Make state pris­ons safer

The Boyertown Area Times - - OPINION - Ja­son Bloom is pres­i­dent of the Penn­syl­va­nia State Corrections Of­fi­cers As­so­ci­a­tion.

The Penn­syl­va­nia State Corrections Of­fi­cers As­so­ci­a­tion has al­ways made the safety and se­cu­rity of Corrections Of­fi­cers our top pri­or­ity.

That’s why it was so heart wrench­ing to lose one of our own when a hero, Sgt. Mark Baser­man, was mur­dered at SCI-Som­er­set by an in­mate with a his­tory of vi­o­lence in­side and out­side of the in­sti­tu­tion.

The killing of a hero made lo­cal, state and na­tional head­lines. It was a dark day. The pain and anger felt by so many of Sgt. Baser­man’s broth­ers and sis­ters at SCI-Som­er­set is still very raw.

But the vi­o­lence didn’t end there, un­for­tu­nately. Most didn’t no­tice be­cause it just didn’t make na­tional head­lines.

Only a few days later, two more of our corrections of­fi­cers were in­jured in an at­tack by an in­mate at SCI-Coal Town­ship, who had a his­tory of vi­o­lence in mul­ti­ple state fa­cil­i­ties.

To be clear, when corrections of­fi­cers sign up for this job, we cer­tainly know it comes with se­ri­ous risks.

The po­ten­tial for vi­o­lence is al­ways a sec­ond away, and the meth­ods for ex­e­cut­ing that vi­o­lence are bru­tal. As we al­ways say, we pa­trol the tough­est jobs in the state.

But that doesn’t mean we can’t take steps right now to make state pris­ons more safe for the thou­sands of men and women who work there ev­ery­day.

That will re­quire mul­ti­ple stake­hold­ers to work to­gether. For­tu­nately, that track record al­ready ex­ists in our com­mon­wealth.

Two years ago, work­ing to­gether with the Penn­syl­va­nia Gen­eral As­sem­bly, state Rep. Pam Sny­der (D-Greene) and the Wolf ad­min­is­tra­tion, the PSCOA ad­vo­cated for, and re­ceived the ap­proval of, the abil­ity of all corrections of­fi­cers to carry pep­per spray.

Rep. Sny­der’s leg­is­la­tion was mod­eled af­ter a fed­eral law in re­sponse to the death of a corrections of­fi­cer at United States Pen­i­ten­tiary — Canaan in north­east­ern Penn­syl­va­nia.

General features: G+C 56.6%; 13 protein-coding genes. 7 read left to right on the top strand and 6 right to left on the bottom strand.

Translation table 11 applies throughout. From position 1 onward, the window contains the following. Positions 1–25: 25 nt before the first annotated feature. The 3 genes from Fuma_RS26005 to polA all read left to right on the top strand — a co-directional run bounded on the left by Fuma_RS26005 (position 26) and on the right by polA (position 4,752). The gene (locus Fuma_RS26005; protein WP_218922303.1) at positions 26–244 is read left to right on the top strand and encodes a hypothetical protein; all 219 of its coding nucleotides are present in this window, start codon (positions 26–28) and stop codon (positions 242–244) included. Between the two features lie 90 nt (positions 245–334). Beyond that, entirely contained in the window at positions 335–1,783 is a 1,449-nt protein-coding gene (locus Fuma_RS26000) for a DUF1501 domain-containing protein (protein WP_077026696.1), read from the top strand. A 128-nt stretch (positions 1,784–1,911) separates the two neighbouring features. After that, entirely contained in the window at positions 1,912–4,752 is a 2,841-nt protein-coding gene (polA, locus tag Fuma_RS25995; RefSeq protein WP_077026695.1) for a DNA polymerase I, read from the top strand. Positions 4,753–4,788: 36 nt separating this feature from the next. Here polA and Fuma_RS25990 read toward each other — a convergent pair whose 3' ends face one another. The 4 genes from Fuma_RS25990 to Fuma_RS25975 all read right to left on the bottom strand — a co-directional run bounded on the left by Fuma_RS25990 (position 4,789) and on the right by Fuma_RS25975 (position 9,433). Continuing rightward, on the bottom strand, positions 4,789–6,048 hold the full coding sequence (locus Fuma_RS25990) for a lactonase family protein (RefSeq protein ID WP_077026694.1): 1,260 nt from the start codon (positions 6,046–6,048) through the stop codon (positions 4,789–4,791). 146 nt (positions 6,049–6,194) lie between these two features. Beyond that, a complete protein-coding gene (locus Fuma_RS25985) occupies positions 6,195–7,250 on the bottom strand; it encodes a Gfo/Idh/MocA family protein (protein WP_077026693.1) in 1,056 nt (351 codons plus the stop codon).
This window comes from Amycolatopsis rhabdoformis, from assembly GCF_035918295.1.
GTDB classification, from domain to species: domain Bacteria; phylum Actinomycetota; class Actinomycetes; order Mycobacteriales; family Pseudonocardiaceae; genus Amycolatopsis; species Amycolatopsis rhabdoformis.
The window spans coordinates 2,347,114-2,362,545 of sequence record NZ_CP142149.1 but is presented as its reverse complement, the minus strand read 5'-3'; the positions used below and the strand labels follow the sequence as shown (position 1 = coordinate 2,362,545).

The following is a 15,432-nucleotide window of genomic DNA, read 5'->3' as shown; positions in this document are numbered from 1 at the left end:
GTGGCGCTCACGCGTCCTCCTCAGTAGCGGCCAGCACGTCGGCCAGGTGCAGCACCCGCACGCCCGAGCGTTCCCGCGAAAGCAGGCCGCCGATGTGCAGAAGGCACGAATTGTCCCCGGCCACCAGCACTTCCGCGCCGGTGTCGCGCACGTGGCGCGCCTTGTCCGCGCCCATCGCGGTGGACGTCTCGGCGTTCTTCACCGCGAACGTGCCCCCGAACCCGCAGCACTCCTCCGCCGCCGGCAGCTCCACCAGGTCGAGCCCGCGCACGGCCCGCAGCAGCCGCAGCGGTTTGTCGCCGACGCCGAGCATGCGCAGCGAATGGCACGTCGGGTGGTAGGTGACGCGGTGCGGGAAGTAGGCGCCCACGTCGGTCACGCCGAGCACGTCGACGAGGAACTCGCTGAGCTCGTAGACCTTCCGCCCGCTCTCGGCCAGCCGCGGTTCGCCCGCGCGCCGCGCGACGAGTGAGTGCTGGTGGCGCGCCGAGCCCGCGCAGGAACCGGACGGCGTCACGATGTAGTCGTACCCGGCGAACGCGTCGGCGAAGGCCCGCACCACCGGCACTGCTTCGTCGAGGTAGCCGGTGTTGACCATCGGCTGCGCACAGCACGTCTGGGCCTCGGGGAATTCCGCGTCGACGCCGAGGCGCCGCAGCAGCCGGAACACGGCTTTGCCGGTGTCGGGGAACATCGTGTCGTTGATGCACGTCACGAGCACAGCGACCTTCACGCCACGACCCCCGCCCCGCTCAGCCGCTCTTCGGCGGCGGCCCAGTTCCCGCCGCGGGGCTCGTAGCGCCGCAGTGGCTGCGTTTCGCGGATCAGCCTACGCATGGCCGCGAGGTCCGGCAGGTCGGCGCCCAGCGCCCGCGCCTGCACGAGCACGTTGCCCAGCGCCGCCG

The of­fi­cer was work­ing alone, armed only with a flash­light, hand­cuffs and a ra­dio. He was stabbed 130 times.

Given the vi­o­lent record of so many in­mates, this safety im­prove­ment can­not be over­stated and is a tes­ta­ment to peo­ple work­ing to­gether for the com­mon good.

So, where do we go from here?

The PSCOA be­lieves a task force should be formed to iden­tify and pur­sue new meth­ods to im­prove prison safety for all em­ploy­ees. It would in­clude mem­bers of the De­part­ment of Corrections, Gen­eral As­sem­bly, law en­force­ment and the PSCOA.

Here are four ideas we would im­me­di­ately bring to the ta­ble for con­sid­er­a­tion:

1. Re-eval­u­ate all staffing and safety stan­dards: We must take a fresh look at how these staffing and stan­dards are ap­plied. Im­prove­ments can al­ways be made — and the PSCOA should be at the ta­ble since our mem­bers are on the front lines ev­ery day.

2. Stan­dard­iza­tion of the Re­stricted Housing Unit (RHU) sys­tem: Cur­rent reg­u­la­tions leave too much to in­ter­pre­ta­tion. That can lead to mis­takes that re­lease vi­o­lent in­mates back into the gen­eral pop­u­la­tion too soon. We must have a rigid sys­tem that makes of­fi­cer safety the top pri­or­ity — not in­mates.

3. Pros­e­cu­tion of all in­mates who as­sault corrections of­fi­cers: Right now, this pol­icy is set by 67 dif­fer­ent district at­tor­neys. While many do pros­e­cute vi­o­lent in­mates, some do not.

That sends a clear, hor­ri­ble mes­sage to in­mates that they can do any­thing they want with­out fear of pun­ish­ment. That is in­ex­cus­able and must end.

4. Con­fis­cate dan­ger­ous items that are be­ing pro­vided to in­mates: Metal locks, 14inch knit­ting nee­dles and other items must be re­moved from prison com­mis­saries and in­mate cells. It makes no sense for in­mates to have locks in their cells.

Not only can they hide items — but those locks can also be used as weapons. Knit­ting nee­dles can ob­vi­ously be used as weapons. The com­mis­sary list re­quires a full re-eval­u­a­tion.

We think these ideas are com­mon sense ap­proaches that will make our state pris­ons safer for the peo­ple who work there.

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